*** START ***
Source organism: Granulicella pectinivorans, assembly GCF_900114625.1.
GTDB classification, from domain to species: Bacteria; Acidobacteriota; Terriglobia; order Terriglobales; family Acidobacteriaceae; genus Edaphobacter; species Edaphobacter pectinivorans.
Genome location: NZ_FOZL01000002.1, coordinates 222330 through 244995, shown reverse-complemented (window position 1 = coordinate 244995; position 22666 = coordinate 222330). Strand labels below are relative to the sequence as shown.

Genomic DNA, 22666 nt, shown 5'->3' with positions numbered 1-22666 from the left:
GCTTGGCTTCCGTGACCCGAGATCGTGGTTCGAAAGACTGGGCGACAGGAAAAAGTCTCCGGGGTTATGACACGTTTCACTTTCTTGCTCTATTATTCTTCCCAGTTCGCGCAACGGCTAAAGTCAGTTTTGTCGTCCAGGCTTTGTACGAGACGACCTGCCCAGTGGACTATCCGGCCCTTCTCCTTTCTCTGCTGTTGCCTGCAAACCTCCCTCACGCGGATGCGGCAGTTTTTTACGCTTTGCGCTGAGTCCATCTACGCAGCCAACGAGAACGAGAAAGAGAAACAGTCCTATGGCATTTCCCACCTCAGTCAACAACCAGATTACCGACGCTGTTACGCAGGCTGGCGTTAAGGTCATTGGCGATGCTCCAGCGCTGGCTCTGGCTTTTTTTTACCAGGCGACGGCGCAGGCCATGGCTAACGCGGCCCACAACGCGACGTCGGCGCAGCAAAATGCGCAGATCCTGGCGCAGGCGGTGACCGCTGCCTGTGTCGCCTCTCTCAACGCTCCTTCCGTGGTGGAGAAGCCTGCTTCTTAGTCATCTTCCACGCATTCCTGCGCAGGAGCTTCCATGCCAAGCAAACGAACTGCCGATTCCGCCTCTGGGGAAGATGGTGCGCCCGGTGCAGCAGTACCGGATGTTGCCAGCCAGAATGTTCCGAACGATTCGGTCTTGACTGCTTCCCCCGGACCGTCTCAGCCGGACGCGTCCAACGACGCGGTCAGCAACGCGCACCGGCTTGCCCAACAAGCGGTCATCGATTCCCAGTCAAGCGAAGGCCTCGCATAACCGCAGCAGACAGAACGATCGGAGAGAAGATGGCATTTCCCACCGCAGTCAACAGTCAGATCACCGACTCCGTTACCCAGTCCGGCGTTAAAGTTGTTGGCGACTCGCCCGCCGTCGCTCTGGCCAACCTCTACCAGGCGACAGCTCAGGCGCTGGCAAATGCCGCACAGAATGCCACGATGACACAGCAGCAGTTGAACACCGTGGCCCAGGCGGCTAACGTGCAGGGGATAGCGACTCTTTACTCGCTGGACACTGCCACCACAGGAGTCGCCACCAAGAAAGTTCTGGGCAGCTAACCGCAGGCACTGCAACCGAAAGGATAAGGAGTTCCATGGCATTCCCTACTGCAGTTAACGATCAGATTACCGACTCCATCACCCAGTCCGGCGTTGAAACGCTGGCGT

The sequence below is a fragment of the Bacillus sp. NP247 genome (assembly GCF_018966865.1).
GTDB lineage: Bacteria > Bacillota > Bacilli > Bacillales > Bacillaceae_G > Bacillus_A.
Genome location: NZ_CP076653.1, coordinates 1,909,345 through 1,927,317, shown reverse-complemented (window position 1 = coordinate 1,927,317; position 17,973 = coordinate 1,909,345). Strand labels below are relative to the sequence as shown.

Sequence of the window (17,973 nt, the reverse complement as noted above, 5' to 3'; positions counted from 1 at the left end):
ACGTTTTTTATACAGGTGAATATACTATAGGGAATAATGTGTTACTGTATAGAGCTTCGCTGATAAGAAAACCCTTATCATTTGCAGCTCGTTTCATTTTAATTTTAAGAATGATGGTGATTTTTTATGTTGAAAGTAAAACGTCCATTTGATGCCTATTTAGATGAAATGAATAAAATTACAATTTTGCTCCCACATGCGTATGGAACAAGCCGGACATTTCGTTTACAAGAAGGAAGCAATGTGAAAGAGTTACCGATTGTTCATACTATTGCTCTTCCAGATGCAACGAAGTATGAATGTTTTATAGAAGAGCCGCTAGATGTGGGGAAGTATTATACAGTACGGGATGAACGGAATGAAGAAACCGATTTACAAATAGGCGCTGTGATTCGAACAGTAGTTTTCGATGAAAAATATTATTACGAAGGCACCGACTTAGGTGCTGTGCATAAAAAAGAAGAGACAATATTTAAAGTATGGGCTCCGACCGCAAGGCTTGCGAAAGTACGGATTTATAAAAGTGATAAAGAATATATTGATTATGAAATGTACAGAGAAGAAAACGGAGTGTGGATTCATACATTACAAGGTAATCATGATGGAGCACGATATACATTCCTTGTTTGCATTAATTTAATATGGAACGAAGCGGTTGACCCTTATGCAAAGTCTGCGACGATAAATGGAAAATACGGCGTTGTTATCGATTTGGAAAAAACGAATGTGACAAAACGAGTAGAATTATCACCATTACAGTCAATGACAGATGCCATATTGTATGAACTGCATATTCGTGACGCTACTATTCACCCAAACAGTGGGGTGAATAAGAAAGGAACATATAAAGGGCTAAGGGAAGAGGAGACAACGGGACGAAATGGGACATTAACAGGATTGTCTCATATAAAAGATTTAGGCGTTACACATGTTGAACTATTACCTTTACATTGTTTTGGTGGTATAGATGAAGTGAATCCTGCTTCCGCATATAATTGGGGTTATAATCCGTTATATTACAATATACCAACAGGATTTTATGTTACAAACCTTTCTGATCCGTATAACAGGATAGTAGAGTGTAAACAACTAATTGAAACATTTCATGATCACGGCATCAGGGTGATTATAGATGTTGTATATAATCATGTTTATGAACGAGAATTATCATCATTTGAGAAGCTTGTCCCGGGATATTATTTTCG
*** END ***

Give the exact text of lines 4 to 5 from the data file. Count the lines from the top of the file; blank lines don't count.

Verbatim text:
Genomic DNA, 22666 nt, shown 5'->3' with positions numbered 1-22666 from the left:
GCTTGGCTTCCGTGACCCGAGATCGTGGTTCGAAAGACTGGGCGACAGGAAAAAGTCTCCGGGGTTATGACACGTTTCACTTTCTTGCTCTATTATTCTTCCCAGTTCGCGCAACGGCTAAAGTCAGTTTTGTCGTCCAGGCTTTGTACGAGACGACCTGCCCAGTGGACTATCCGGCCCTTCTCCTTTCTCTGCTGTTGCCTGCAAACCTCCCTCACGCGGATGCGGCAGTTTTTTACGCTTTGCGCTGAGTCCATCTACGCAGCCAACGAGAACGAGAAAGAGAAACAGTCCTATGGCATTTCCCACCTCAGTCAACAACCAGATTACCGACGCTGTTACGCAGGCTGGCGTTAAGGTCATTGGCGATGCTCCAGCGCTGGCTCTGGCTTTTTTTTACCAGGCGACGGCGCAGGCCATGGCTAACGCGGCCCACAACGCGACGTCGGCGCAGCAAAATGCGCAGATCCTGGCGCAGGCGGTGACCGCTGCCTGTGTCGCCTCTCTCAACGCTCCTTCCGTGGTGGAGAAGCCTGCTTCTTAGTCATCTTCCACGCATTCCTGCGCAGGAGCTTCCATGCCAAGCAAACGAACTGCCGATTCCGCCTCTGGGGAAGATGGTGCGCCCGGTGCAGCAGTACCGGATGTTGCCAGCCAGAATGTTCCGAACGATTCGGTCTTGACTGCTTCCCCCGGACCGTCTCAGCCGGACGCGTCCAACGACGCGGTCAGCAACGCGCACCGGCTTGCCCAACAAGCGGTCATCGATTCCCAGTCAAGCGAAGGCCTCGCATAACCGCAGCAGACAGAACGATCGGAGAGAAGATGGCATTTCCCACCGCAGTCAACAGTCAGATCACCGACTCCGTTACCCAGTCCGGCGTTAAAGTTGTTGGCGACTCGCCCGCCGTCGCTCTGGCCAACCTCTACCAGGCGACAGCTCAGGCGCTGGCAAATGCCGCACAGAATGCCACGATGACACAGCAGCAGTTGAACACCGTGGCCCAGGCGGCTAACGTGCAGGGGATAGCGACTCTTTACTCGCTGGACACTGCCACCACAGGAGTCGCCACCAAGAAAGTTCTGGGCAGCTAACCGCAGGCACTGCAACCGAAAGGATAAGGAGTTCCATGGCATTCCCTACTGCAGTTAACGATCAGATTACCGACTCCATCACCCAGTCCGGCGTTGAAACGCTGGCGT